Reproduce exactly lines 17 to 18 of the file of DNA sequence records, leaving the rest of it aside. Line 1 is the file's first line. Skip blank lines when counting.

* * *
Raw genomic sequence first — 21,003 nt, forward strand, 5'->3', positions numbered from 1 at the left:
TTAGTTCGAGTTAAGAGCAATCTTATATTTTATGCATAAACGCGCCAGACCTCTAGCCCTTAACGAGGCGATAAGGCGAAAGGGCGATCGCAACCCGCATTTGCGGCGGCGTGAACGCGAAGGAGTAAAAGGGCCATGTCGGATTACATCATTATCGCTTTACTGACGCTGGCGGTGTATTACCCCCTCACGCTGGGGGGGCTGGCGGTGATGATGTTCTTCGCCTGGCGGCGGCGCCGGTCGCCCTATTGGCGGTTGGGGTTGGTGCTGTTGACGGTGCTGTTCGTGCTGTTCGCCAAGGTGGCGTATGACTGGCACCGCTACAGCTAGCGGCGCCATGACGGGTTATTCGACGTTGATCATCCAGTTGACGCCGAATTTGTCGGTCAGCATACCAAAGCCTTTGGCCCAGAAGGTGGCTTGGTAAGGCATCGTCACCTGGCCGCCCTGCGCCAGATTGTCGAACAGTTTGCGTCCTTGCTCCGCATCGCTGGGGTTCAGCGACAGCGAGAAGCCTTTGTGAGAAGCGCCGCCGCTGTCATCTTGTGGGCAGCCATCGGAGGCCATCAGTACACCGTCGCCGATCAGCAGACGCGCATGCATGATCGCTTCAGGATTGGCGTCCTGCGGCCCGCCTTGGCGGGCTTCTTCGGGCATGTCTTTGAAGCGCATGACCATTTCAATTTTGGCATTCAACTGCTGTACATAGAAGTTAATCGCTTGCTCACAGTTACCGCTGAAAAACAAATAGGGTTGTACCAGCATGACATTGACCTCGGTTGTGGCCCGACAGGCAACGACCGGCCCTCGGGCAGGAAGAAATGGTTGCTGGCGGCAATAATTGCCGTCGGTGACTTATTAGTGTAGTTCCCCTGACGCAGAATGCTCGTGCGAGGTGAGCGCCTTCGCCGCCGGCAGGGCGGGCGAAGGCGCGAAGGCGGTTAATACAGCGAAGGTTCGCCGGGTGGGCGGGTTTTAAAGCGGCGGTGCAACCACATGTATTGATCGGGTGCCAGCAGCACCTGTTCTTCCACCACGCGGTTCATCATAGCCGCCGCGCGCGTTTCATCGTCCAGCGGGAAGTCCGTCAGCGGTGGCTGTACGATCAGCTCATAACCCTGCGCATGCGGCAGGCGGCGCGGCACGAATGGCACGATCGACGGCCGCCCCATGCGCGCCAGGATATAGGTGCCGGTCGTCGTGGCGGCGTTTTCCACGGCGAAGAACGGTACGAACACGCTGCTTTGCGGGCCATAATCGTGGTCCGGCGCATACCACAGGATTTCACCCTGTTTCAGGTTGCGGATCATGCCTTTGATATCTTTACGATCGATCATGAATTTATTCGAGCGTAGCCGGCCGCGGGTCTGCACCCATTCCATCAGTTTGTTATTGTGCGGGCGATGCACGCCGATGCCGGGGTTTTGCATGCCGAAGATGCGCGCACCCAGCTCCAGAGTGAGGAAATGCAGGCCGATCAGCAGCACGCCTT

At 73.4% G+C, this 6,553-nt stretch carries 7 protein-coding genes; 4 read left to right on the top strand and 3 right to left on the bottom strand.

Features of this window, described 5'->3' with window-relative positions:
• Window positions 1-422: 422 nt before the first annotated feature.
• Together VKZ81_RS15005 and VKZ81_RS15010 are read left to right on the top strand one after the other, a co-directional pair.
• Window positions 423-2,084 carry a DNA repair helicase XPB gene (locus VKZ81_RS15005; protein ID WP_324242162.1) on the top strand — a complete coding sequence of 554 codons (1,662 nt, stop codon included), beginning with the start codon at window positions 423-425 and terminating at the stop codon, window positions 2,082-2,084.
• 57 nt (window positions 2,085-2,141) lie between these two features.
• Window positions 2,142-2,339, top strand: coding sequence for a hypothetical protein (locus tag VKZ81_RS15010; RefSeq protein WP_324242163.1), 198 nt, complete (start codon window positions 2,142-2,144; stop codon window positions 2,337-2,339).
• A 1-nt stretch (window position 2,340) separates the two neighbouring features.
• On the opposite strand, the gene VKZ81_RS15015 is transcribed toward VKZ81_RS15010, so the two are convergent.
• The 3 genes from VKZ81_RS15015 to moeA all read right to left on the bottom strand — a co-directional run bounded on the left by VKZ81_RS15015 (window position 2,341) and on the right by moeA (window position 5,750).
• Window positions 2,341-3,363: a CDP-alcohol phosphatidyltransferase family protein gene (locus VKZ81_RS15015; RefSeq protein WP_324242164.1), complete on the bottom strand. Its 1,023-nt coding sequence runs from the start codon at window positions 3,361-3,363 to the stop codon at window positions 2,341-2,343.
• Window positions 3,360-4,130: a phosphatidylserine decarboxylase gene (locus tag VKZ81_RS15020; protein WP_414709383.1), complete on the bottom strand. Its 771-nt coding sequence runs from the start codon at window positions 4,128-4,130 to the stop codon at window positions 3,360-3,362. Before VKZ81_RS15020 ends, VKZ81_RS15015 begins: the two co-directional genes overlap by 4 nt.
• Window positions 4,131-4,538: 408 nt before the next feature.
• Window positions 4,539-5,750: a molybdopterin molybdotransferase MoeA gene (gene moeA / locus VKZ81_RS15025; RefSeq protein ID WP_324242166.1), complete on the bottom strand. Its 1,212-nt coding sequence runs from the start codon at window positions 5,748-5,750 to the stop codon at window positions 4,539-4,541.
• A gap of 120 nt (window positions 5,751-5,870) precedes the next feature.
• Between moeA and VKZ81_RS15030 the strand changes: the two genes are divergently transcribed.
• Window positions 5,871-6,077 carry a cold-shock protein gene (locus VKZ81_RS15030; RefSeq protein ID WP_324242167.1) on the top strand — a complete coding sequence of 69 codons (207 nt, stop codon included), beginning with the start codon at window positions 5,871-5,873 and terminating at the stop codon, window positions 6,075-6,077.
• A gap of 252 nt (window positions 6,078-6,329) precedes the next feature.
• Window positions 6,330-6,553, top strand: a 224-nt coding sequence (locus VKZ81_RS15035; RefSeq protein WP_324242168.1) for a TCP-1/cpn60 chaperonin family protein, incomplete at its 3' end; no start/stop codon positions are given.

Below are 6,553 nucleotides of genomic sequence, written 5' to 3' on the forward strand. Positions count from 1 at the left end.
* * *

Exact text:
• A gap of 120 nt (window positions 5,751-5,870) precedes the next feature.
• Between moeA and VKZ81_RS15030 the strand changes: the two genes are divergently transcribed.